10th July 2014
The Care Quality Commission has today published its report into North Cumbria University Hospitals Trust.
The CQC concluded that even though some progress has been made and that care is improving, NCUHT should remain in special measures given that improvements are needed. At West Cumberland Hospital, the CQC rated ‘Critical Care’ and ‘End of Life Care’ as good, but all other indicators requires improvement.
The principal reason for which the Trust remains in special measures is a shortage of medical staff.
The CQC report states: “Care and treatment was delivered by committed and caring staff who worked hard to provide patients with good services. However, there were numerous consultant vacancies that were adversely affecting timely treatment for patients and effective support for junior doctors in a number of core services. Nurse staffing levels, although improved, remained of concern and there was a heavy reliance on staff covering extra shifts, and bank and agency staff to maintain adequate staffing levels. Adequate staffing levels were not consistently achieved in all core services.”
Copeland MP and Labour’s Shadow Health Minister, Jamie Reed said:
“The doctors and nurses who work tirelessly to provide us with our local hospital services must be commended for the progress made so far. In the face of government neglect, they hold our local services together. However, this report further enforces what we have known for a long time: they are working with their hands tied behind their back.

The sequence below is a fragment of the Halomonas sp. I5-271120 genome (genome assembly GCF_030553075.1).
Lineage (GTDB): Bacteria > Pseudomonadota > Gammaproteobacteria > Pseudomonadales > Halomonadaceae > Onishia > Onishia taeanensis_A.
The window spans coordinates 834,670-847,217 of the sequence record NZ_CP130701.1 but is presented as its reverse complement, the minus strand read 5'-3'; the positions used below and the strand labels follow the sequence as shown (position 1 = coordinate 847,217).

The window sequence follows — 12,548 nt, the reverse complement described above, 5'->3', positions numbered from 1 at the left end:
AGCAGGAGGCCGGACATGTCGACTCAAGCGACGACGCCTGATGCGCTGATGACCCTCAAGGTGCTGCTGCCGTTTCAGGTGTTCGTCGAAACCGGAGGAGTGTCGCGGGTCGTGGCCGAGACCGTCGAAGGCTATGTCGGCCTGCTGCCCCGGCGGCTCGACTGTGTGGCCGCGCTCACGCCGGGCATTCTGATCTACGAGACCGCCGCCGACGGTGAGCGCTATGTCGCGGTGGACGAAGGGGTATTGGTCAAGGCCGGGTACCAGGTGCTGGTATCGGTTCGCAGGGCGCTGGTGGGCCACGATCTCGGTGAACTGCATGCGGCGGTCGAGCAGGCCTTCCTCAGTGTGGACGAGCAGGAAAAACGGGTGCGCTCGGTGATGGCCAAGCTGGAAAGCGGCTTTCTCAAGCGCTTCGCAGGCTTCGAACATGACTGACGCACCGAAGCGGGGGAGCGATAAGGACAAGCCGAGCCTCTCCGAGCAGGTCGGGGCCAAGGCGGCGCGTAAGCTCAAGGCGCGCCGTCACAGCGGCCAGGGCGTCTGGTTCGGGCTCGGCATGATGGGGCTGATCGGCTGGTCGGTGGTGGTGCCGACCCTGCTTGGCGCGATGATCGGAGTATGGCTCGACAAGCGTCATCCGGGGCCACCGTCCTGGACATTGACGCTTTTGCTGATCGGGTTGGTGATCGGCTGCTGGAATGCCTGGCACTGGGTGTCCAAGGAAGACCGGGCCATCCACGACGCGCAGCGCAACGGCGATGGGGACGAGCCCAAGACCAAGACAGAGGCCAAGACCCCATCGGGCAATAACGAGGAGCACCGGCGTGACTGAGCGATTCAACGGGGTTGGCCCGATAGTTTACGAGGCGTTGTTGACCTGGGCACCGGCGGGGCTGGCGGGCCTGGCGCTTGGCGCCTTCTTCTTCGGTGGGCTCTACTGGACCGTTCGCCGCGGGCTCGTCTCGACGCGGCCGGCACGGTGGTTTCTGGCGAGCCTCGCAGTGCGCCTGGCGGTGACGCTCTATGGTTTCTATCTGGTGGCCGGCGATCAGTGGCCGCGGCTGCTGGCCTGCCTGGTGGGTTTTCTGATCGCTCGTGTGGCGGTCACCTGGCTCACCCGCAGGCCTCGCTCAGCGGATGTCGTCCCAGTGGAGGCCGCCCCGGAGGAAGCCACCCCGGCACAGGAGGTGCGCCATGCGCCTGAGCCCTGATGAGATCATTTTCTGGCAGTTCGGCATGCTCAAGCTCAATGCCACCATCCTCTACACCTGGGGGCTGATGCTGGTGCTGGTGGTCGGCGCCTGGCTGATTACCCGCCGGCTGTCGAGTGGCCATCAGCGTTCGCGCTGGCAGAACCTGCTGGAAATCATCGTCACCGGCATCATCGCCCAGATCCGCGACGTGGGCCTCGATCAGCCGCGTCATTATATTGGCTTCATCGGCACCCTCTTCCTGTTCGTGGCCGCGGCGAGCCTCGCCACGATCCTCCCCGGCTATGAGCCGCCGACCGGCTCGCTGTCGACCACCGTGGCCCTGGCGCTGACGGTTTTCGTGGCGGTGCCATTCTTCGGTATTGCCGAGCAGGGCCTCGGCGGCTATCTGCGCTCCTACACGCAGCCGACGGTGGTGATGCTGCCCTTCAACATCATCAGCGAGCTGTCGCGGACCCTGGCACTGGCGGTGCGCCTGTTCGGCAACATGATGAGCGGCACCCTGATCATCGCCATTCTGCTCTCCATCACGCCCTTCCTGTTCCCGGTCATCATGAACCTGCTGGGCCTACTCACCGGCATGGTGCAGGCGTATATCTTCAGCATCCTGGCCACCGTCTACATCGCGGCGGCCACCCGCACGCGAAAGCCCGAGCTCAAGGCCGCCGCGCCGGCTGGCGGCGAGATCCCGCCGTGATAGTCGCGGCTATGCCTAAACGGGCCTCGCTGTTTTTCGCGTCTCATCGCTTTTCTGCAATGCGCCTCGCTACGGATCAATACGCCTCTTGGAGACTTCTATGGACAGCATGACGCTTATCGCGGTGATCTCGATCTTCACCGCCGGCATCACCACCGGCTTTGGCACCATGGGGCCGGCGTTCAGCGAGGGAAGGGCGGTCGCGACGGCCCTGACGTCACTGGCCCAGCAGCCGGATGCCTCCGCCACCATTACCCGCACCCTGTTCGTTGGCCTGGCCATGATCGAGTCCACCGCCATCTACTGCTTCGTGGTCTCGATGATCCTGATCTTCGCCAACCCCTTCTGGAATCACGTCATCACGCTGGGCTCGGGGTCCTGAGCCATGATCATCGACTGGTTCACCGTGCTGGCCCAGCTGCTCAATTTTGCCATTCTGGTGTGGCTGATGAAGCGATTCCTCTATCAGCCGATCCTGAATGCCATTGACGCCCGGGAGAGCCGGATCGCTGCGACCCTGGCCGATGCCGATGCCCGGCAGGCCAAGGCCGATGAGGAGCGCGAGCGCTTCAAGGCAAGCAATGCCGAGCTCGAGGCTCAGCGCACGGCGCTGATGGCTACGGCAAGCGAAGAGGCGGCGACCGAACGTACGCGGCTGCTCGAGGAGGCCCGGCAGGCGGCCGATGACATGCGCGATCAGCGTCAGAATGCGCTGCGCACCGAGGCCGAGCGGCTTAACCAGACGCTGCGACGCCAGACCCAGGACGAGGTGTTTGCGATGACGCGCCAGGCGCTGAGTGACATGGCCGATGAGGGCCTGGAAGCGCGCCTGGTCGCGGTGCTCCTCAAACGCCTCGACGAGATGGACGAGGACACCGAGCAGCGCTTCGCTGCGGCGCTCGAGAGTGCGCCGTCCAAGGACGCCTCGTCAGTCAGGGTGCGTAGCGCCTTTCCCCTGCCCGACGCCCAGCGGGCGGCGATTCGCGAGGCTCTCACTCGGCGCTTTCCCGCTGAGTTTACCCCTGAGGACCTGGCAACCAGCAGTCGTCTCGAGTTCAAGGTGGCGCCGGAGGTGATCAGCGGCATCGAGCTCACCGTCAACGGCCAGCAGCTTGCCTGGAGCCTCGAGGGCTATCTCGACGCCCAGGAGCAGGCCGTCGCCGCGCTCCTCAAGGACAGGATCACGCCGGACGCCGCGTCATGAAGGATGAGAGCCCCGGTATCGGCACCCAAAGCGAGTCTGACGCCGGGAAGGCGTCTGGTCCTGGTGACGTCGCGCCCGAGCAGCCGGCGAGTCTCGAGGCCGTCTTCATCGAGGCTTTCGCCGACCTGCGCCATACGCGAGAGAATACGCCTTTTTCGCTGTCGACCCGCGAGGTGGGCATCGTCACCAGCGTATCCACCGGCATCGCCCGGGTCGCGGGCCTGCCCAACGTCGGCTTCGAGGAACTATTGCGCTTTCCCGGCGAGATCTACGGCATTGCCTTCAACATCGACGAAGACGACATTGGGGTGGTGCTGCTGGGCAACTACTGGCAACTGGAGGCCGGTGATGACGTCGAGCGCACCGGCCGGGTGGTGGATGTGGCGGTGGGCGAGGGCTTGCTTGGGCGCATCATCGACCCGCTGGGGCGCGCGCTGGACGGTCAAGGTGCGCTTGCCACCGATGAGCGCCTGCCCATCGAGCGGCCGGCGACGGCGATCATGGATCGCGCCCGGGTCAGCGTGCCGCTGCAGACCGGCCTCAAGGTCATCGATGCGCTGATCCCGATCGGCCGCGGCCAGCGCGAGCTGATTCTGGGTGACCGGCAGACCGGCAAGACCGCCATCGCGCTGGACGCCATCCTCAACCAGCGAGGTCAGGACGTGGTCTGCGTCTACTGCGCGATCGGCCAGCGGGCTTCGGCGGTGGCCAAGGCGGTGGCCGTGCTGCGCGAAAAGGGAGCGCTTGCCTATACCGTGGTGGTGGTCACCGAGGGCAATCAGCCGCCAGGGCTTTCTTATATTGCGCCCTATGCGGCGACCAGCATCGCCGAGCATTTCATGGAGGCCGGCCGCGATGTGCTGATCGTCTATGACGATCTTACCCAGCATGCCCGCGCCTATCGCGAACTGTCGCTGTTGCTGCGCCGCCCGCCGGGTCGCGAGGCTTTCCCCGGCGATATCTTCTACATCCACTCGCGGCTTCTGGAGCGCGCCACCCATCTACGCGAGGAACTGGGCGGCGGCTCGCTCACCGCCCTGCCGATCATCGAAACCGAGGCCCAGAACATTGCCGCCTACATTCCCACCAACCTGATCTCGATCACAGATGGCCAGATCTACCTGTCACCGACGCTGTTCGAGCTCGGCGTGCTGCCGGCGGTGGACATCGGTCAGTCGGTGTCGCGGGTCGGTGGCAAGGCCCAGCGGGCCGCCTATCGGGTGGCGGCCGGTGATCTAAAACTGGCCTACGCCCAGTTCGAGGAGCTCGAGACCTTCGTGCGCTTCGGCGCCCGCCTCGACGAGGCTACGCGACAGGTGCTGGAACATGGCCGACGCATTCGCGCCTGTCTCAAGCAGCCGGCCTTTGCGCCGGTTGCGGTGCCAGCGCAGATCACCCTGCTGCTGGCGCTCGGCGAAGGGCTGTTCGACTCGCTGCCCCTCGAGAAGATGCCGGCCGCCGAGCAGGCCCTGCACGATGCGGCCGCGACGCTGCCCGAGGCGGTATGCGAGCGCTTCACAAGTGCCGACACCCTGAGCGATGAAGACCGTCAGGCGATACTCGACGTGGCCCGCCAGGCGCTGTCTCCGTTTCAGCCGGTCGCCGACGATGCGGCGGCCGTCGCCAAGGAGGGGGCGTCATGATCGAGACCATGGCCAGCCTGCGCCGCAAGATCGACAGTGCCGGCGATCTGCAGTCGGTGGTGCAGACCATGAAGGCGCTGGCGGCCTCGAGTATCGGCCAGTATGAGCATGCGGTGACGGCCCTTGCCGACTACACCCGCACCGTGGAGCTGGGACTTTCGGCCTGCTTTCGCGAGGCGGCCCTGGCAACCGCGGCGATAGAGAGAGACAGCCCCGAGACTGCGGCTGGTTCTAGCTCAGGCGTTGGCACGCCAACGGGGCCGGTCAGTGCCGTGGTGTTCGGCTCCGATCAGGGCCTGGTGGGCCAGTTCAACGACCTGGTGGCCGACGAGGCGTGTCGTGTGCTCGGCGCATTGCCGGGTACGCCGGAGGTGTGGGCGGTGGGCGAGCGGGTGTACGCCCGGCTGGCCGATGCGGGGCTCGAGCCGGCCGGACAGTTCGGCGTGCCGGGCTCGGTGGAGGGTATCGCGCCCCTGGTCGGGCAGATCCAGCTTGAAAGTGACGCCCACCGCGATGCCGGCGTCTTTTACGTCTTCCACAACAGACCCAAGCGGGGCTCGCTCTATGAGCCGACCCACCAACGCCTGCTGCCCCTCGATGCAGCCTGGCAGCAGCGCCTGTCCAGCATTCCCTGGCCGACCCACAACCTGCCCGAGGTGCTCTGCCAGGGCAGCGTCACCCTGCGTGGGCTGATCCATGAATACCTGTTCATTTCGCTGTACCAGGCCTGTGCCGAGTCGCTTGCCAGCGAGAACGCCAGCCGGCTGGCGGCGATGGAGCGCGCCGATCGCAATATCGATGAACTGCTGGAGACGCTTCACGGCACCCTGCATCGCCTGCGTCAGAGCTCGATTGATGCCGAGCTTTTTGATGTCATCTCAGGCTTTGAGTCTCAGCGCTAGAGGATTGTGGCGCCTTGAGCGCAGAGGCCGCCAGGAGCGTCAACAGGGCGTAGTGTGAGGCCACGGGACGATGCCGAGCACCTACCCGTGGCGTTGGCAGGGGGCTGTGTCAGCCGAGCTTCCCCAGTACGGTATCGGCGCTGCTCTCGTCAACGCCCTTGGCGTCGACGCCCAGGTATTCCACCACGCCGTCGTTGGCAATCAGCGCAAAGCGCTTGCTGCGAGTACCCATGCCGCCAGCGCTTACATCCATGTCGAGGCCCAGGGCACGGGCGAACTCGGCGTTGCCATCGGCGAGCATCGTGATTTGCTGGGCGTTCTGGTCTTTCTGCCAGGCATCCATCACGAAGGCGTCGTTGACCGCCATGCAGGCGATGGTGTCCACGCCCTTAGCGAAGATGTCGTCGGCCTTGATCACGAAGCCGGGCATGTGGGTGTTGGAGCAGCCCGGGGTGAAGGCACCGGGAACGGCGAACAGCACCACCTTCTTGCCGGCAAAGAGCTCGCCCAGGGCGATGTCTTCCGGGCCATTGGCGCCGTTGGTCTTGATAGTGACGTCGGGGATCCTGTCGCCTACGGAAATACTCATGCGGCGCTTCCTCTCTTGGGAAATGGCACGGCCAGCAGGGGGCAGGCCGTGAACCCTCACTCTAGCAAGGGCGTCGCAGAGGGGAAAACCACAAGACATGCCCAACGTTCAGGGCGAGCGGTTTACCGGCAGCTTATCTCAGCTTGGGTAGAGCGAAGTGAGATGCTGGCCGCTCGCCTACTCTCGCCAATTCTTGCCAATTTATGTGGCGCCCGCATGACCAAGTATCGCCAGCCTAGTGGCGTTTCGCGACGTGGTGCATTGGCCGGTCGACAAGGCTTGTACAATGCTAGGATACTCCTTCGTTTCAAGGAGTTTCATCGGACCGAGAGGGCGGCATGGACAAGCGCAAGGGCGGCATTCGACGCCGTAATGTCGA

“When the Trust was put into special measures following the Keogh Report, staffing levels were highlighted as a major concern and here we are, almost a full year later and little progress has been made.
“The findings of the report will surprise nobody. They come only weeks after I again wrote to the Health Secretary, NHS England and the CQC highlighting the acute staff shortage in our area. I have yet to receive any replies to the concerns I have raised.
“I want to make it absolutely clear that the staff at the West Cumberland Hospital are holding our services together in the face of a calamitous, damaging reorganisation of the NHS by the government that saw £3.5 billion taken out of front line care and spent on a back-office reorganisation. This caused chaos and it deeply damaged services.
“The report verifies everything raised by Bruce Keogh during his inspection. Yet, one year on, the government hasn’t provided any meaningful assistance and the Trust has had difficulty paying its electricity bills.
“Our hospital is capable of providing excellent care – as Professor Keogh points out – and failing services should not be confused with a government charter with which to cut services. Where services are failing, improve them, fix them; don’t cut them.
“Our Trust needs more political attention, it needs more support, not less and I will continue to do everything in my power to make sure that our community, our hospital and our excellent hospital staff receive this support.”